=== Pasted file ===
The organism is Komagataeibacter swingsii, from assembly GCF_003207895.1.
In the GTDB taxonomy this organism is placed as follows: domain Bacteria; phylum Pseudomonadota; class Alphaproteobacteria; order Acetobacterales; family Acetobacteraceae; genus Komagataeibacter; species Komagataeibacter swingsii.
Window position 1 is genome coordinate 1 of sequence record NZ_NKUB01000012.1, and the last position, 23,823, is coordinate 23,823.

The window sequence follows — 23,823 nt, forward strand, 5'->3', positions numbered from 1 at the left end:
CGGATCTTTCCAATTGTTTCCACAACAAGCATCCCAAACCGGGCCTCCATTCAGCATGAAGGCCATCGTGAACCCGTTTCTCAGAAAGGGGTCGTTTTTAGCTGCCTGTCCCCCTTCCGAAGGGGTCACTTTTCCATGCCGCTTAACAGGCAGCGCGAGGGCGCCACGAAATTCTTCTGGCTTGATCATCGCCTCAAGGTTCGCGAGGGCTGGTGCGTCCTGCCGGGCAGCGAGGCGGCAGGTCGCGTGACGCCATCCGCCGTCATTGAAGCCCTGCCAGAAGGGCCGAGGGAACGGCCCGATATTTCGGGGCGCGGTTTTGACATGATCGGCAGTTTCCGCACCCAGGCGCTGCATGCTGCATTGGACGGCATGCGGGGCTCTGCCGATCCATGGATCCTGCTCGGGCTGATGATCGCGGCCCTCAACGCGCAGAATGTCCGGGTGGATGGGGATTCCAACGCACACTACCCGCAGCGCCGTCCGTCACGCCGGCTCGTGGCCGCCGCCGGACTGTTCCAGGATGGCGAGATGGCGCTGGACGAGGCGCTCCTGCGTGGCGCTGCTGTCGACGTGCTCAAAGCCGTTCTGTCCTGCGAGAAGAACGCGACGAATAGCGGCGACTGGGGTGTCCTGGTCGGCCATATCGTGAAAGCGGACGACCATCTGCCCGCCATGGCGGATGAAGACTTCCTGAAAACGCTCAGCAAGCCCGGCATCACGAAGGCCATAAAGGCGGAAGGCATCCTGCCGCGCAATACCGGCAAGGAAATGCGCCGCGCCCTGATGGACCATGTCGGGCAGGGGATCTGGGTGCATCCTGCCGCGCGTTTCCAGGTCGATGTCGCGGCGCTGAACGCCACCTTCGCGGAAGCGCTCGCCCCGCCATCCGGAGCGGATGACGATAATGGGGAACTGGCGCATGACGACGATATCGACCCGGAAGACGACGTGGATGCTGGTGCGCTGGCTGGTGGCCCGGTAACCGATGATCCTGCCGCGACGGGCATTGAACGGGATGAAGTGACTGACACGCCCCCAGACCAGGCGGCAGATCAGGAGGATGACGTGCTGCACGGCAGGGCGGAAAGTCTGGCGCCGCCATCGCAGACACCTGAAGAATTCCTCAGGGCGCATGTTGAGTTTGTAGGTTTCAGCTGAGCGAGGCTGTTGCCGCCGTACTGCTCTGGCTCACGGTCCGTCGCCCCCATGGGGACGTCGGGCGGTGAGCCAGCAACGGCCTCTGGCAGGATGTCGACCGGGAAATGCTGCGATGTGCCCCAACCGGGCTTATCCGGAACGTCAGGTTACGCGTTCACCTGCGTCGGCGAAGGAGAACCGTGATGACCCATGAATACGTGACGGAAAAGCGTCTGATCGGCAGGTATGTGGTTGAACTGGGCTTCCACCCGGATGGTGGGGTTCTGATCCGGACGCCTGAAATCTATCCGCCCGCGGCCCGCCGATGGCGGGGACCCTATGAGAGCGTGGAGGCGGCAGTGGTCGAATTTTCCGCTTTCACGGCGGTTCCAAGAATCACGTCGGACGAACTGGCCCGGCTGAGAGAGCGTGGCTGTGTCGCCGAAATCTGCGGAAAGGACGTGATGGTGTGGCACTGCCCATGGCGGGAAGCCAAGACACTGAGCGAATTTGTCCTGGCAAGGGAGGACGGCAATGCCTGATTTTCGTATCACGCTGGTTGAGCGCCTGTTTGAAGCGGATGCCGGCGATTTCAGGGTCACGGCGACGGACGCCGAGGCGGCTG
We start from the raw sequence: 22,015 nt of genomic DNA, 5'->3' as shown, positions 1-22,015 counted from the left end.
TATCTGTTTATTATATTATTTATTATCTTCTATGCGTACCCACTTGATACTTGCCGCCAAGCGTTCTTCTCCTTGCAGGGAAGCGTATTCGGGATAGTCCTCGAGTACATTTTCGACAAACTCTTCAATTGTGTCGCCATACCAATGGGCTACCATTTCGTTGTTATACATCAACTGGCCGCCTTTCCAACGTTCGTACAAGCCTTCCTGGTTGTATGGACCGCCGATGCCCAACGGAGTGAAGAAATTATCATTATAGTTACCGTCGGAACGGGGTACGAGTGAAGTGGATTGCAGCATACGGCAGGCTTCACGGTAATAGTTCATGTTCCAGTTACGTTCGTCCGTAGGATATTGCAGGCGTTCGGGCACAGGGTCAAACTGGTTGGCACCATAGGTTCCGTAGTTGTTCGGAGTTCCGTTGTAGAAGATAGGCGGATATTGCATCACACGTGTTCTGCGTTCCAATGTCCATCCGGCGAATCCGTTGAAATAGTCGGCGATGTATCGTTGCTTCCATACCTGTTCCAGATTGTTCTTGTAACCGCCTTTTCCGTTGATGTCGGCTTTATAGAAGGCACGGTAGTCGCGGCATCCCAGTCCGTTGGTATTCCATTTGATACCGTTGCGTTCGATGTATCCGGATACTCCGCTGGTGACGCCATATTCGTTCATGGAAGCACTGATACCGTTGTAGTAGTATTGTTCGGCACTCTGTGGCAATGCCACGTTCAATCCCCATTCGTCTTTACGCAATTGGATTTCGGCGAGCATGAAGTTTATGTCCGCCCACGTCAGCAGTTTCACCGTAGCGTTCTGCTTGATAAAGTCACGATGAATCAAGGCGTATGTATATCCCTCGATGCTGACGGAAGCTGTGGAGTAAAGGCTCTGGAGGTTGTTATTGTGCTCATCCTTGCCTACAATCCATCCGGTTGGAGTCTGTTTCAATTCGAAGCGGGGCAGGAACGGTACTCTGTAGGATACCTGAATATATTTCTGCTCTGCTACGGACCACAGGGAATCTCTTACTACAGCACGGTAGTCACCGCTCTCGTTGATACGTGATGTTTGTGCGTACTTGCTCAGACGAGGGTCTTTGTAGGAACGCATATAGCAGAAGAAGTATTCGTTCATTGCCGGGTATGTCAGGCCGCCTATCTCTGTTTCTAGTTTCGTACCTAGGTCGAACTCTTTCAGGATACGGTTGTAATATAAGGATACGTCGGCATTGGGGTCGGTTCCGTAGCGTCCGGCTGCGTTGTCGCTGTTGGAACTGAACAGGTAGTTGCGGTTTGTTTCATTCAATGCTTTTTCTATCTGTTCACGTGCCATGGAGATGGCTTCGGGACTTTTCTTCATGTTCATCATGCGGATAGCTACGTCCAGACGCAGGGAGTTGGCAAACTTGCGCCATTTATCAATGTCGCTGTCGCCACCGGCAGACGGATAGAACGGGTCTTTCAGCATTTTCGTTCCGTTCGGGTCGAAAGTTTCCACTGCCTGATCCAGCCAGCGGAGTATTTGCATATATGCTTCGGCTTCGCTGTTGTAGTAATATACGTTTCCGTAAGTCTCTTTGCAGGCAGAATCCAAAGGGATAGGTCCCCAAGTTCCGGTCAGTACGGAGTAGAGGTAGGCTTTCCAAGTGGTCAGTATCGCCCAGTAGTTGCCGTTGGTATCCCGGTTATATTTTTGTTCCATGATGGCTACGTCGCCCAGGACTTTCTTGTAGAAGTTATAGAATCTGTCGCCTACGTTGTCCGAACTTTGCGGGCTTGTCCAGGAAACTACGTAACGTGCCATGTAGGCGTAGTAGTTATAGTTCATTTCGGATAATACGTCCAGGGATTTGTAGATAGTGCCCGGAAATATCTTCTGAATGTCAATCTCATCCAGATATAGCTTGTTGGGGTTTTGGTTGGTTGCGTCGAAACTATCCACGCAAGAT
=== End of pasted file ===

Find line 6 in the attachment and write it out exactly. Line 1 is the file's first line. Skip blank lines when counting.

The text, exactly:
We start from the raw sequence: 22,015 nt of genomic DNA, 5'->3' as shown, positions 1-22,015 counted from the left end.